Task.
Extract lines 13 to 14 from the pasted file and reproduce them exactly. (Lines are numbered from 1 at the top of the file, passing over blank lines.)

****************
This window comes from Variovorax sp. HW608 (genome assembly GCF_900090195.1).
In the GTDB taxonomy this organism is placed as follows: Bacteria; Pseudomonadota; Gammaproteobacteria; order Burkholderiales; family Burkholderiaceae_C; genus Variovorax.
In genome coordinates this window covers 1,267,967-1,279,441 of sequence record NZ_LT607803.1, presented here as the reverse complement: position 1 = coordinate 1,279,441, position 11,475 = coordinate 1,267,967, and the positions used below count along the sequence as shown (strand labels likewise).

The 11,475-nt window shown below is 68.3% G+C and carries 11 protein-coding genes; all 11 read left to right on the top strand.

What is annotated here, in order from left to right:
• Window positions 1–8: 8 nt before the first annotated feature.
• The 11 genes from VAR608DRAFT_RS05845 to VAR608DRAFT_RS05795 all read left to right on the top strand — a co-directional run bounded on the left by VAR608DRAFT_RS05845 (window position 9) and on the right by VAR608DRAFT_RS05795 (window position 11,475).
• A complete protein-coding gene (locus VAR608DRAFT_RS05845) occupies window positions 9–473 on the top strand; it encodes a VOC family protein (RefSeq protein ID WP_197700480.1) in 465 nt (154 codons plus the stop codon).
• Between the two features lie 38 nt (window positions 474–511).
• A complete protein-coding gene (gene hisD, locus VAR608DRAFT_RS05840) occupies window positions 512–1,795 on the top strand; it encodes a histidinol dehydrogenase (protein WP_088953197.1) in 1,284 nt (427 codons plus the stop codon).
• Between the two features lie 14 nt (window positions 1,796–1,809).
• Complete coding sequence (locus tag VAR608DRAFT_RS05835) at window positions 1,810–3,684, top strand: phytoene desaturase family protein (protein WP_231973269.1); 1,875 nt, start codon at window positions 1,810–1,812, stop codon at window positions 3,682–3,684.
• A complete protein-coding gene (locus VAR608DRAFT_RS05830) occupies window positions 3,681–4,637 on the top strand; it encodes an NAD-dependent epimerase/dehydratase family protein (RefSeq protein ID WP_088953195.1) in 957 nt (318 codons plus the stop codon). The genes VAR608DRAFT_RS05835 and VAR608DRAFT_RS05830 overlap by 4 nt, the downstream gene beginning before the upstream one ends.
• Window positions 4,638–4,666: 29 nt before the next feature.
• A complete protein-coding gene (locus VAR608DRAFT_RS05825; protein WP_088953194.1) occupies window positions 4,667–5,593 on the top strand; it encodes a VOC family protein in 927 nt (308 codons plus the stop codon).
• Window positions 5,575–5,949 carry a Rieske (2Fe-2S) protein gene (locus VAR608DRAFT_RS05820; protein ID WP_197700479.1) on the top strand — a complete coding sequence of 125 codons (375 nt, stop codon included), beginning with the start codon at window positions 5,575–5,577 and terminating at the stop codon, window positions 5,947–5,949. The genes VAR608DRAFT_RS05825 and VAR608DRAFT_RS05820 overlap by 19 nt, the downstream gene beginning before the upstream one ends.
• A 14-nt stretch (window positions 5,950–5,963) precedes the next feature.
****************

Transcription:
• A complete protein-coding gene (locus VAR608DRAFT_RS05830) occupies window positions 3,681–4,637 on the top strand; it encodes an NAD-dependent epimerase/dehydratase family protein (RefSeq protein ID WP_088953195.1) in 957 nt (318 codons plus the stop codon). The genes VAR608DRAFT_RS05835 and VAR608DRAFT_RS05830 overlap by 4 nt, the downstream gene beginning before the upstream one ends.
• Window positions 4,638–4,666: 29 nt before the next feature.